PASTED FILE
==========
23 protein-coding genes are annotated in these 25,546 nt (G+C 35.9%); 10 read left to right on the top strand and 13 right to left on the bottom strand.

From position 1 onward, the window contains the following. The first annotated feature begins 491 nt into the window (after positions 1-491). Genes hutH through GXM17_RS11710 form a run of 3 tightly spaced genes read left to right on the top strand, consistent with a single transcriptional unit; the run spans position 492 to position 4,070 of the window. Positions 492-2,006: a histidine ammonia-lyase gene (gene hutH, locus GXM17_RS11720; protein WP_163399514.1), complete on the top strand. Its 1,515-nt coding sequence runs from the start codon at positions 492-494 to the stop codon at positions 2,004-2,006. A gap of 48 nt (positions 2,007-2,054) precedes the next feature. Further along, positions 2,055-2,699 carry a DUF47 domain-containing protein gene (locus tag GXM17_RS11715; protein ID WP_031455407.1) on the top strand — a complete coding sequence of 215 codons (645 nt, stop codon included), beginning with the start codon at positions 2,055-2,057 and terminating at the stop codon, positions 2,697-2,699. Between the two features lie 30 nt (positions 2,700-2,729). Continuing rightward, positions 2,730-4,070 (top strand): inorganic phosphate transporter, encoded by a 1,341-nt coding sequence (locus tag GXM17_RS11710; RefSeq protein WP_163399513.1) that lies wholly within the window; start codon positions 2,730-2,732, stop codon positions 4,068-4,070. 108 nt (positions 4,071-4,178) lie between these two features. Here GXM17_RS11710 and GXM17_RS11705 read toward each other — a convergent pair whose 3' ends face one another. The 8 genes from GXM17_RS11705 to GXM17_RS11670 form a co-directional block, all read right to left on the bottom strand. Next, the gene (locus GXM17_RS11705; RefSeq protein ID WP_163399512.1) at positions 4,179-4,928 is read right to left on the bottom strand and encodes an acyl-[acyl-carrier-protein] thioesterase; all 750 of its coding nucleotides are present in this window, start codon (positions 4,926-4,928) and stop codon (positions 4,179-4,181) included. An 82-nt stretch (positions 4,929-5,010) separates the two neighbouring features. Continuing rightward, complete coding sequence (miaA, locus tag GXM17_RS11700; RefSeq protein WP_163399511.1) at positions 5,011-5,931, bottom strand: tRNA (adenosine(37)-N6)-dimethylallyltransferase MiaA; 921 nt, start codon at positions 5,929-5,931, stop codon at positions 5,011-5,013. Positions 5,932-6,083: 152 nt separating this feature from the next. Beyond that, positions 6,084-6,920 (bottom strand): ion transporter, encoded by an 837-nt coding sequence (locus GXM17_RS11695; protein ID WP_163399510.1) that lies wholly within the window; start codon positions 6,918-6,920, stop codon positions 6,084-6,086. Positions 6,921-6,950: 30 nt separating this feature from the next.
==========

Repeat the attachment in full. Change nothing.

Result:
23 protein-coding genes are annotated in these 25,546 nt (G+C 35.9%); 10 read left to right on the top strand and 13 right to left on the bottom strand.

From position 1 onward, the window contains the following. The first annotated feature begins 491 nt into the window (after positions 1-491). Genes hutH through GXM17_RS11710 form a run of 3 tightly spaced genes read left to right on the top strand, consistent with a single transcriptional unit; the run spans position 492 to position 4,070 of the window. Positions 492-2,006: a histidine ammonia-lyase gene (gene hutH, locus GXM17_RS11720; protein WP_163399514.1), complete on the top strand. Its 1,515-nt coding sequence runs from the start codon at positions 492-494 to the stop codon at positions 2,004-2,006. A gap of 48 nt (positions 2,007-2,054) precedes the next feature. Further along, positions 2,055-2,699 carry a DUF47 domain-containing protein gene (locus tag GXM17_RS11715; protein ID WP_031455407.1) on the top strand — a complete coding sequence of 215 codons (645 nt, stop codon included), beginning with the start codon at positions 2,055-2,057 and terminating at the stop codon, positions 2,697-2,699. Between the two features lie 30 nt (positions 2,700-2,729). Continuing rightward, positions 2,730-4,070 (top strand): inorganic phosphate transporter, encoded by a 1,341-nt coding sequence (locus tag GXM17_RS11710; RefSeq protein WP_163399513.1) that lies wholly within the window; start codon positions 2,730-2,732, stop codon positions 4,068-4,070. 108 nt (positions 4,071-4,178) lie between these two features. Here GXM17_RS11710 and GXM17_RS11705 read toward each other — a convergent pair whose 3' ends face one another. The 8 genes from GXM17_RS11705 to GXM17_RS11670 form a co-directional block, all read right to left on the bottom strand. Next, the gene (locus GXM17_RS11705; RefSeq protein ID WP_163399512.1) at positions 4,179-4,928 is read right to left on the bottom strand and encodes an acyl-[acyl-carrier-protein] thioesterase; all 750 of its coding nucleotides are present in this window, start codon (positions 4,926-4,928) and stop codon (positions 4,179-4,181) included. An 82-nt stretch (positions 4,929-5,010) separates the two neighbouring features. Continuing rightward, complete coding sequence (miaA, locus tag GXM17_RS11700; RefSeq protein WP_163399511.1) at positions 5,011-5,931, bottom strand: tRNA (adenosine(37)-N6)-dimethylallyltransferase MiaA; 921 nt, start codon at positions 5,929-5,931, stop codon at positions 5,011-5,013. Positions 5,932-6,083: 152 nt separating this feature from the next. Beyond that, positions 6,084-6,920 (bottom strand): ion transporter, encoded by an 837-nt coding sequence (locus GXM17_RS11695; protein ID WP_163399510.1) that lies wholly within the window; start codon positions 6,918-6,920, stop codon positions 6,084-6,086. Positions 6,921-6,950: 30 nt separating this feature from the next.